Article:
Suddenly, Love is the story of an older man, Ernst, and his young, simple, devoted caretaker, Irena, who helps him reconnect and make peace with his past. In all honesty, I hated–HATED–this book when I first started it. Both characters are incredibly extreme–Ernst in his ridiculously rigid way of viewing the world, and Irena in her total and complete submission to the task of caring for Ernst. Seriously, I almost put the book down after reading the nth description of Ernst expressing vehement disapproval over some pointless nothing and then Irena responding with awe and unquestioning devotion: “She wants to kneel at his feet, cover his hand with both of hers, and say, ‘I’m so pleased that you allow me to serve you.'” Really?
On the one hand, I found these characters incredibly unlikable–inflexible and uncompromising (each in their own way) to the point of irritation. I just couldn’t buy it. These people were totally unbelievable to me.
But something happened in the last third of the novel; as both characters began to heal and open themselves up to new life possibilities, I started to wonder if Suddenly, Love was really “just” a short little story about two discontent people falling in love, or if it was a parable of sorts, possibly a story to teach us about the importance of staying connected to our pasts and our people.
In the beginning, the reader knows that there is a part of Ernst’s past that he doesn’t want to deal with. We know that his relationship with his parents was an odd one, full of gloomy silence, distance, and despair, but there is clearly more to it. It isn’t until Ernst realizes he is dying and then is forced to interact with the somewhat dense but very spiritually-connected Irena, that Ernst is able to call up those past memories. I fully expected those memories to be even more painful than his memories of his parents and his cold childhood, tragic stories about war or death or some other loss. But the memories that Ernst begins to remember are actually very positive ones, which surprised me. They are memories about time spent with his grandparents as a child. Like Ernst’s parents, his grandparents didn’t mince words; they were often quiet and used silence to demonstrate respect for God and the earth. But unlike Ernst’s parents, his grandparents were still warm and full of life. Ernst felt they were accessible; they would talk to him, teach him, answer his questions. And though the word is never used, it is clear that they loved Ernst and that Ernst felt loved by them.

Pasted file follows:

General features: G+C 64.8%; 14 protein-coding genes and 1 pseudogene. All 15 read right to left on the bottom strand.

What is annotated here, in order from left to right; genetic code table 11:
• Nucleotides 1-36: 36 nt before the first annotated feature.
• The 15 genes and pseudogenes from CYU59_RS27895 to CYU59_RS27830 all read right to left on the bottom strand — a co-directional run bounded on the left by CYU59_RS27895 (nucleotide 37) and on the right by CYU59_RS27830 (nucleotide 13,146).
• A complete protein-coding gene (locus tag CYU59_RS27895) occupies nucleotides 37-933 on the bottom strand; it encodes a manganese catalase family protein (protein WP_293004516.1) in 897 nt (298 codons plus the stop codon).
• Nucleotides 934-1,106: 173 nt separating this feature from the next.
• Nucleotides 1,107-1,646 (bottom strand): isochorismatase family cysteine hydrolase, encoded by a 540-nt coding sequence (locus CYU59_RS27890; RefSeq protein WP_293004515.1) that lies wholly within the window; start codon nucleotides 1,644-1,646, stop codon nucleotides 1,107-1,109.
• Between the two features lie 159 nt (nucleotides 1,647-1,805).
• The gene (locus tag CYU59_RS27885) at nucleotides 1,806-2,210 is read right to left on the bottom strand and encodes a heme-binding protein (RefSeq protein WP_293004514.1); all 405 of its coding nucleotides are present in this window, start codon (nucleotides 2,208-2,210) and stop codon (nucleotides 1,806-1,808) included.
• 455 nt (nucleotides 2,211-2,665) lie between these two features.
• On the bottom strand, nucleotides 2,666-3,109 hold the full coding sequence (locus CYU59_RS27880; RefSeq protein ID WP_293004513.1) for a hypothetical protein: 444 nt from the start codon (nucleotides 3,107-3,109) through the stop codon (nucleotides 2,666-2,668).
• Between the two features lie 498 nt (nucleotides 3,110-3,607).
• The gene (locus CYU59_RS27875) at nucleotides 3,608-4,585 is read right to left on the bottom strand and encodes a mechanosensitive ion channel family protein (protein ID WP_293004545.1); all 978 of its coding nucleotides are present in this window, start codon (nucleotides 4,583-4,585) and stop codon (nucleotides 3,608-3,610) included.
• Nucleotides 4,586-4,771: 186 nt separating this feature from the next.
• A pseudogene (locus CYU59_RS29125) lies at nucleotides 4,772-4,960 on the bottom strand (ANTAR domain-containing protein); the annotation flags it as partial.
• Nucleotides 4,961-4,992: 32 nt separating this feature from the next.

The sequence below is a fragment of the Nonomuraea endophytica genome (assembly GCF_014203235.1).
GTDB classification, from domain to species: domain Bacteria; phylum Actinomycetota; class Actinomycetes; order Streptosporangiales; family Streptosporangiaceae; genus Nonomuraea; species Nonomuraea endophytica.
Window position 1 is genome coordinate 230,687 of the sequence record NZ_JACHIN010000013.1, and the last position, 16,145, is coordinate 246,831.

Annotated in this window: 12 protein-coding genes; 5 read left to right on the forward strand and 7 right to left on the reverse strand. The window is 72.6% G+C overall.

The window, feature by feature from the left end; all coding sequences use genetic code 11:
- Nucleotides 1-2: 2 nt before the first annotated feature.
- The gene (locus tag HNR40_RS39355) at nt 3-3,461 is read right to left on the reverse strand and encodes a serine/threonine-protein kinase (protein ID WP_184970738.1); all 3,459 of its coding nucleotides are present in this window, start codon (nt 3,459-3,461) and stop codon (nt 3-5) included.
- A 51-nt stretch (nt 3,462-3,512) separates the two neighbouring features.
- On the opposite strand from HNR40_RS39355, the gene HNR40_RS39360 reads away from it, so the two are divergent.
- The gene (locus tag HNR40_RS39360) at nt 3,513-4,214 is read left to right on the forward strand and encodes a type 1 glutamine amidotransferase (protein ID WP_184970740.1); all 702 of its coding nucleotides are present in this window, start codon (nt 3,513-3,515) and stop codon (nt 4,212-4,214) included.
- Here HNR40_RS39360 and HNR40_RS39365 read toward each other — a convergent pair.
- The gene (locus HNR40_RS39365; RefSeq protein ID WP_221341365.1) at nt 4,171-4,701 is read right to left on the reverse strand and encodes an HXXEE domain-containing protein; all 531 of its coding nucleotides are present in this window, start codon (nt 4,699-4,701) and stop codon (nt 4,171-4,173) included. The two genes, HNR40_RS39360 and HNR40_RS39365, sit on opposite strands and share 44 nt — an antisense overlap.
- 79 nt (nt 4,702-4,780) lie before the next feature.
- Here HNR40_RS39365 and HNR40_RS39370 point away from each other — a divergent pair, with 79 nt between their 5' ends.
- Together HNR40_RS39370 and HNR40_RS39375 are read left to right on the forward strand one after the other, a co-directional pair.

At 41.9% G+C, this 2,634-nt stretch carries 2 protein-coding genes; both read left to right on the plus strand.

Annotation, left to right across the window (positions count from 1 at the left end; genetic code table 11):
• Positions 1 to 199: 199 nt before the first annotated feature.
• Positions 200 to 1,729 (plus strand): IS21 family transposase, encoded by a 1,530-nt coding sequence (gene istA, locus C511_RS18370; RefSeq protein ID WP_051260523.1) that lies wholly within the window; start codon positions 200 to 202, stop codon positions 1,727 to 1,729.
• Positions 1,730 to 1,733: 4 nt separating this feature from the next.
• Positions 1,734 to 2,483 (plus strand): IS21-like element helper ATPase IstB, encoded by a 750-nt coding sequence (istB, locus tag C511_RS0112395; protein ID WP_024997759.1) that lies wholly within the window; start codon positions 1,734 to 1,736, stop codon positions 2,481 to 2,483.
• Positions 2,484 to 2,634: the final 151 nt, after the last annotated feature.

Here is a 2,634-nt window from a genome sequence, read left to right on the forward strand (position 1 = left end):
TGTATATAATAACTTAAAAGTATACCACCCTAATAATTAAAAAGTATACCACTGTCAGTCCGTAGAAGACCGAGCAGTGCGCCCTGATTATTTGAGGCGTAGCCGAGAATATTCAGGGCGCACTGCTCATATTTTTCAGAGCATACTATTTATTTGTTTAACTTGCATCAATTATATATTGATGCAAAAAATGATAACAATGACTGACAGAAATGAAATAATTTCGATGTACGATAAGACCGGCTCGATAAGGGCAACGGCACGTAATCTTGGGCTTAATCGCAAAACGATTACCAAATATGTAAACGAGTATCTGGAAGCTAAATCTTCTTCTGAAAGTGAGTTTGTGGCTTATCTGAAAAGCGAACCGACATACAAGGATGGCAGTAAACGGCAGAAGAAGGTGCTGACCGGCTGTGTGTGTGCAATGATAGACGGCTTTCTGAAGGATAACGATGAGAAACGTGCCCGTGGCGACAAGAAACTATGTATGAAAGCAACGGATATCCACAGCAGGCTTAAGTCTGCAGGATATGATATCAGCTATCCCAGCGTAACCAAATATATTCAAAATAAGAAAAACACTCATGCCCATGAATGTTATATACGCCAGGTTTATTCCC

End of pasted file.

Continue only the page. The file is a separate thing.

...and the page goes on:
Appelfeld’s message seems to be two-fold: first, that it is important to be connected to your past, to come to terms with it in order to live your present life as fully as possible; and second, that it is important to be connected to a LOVING past. This second part is obviously not something we have control over. In Ernst’s case, his parents were wounded and unable to process their own pain. Because of this (and despite the fact that Ernst did have a loving relationship with his grandparents) they passed their coldness–their despair and self-loathing–down to their son…sins of the father and all that.
It wasn’t until Ernst begins his relationship with Irena, that he is able to come to terms with his relationship with his parents and reconnect to the happiness he felt when he was with his grandparents. Irena isn’t very intelligent, and though I still find her unquestioning submission to Ernst incredibly irritating in the story, I think maybe Appelfeld’s point is that cold hard facts and uncompromising objectivity aren’t necessarily the culmination of human consciousness and achievement. There is a very crucial place for love, admiration, acceptance, and connection–especially connection with the past–and these are the qualities that make a life feel whole and complete.
Whether this was the message that Appelfeld intended to convey or not, I can definitely say that this story is a lot less simple than it appears to be at first. There are layers here, and while this book still isn’t a favorite of mine, I did ultimately end up enjoying it for what it is.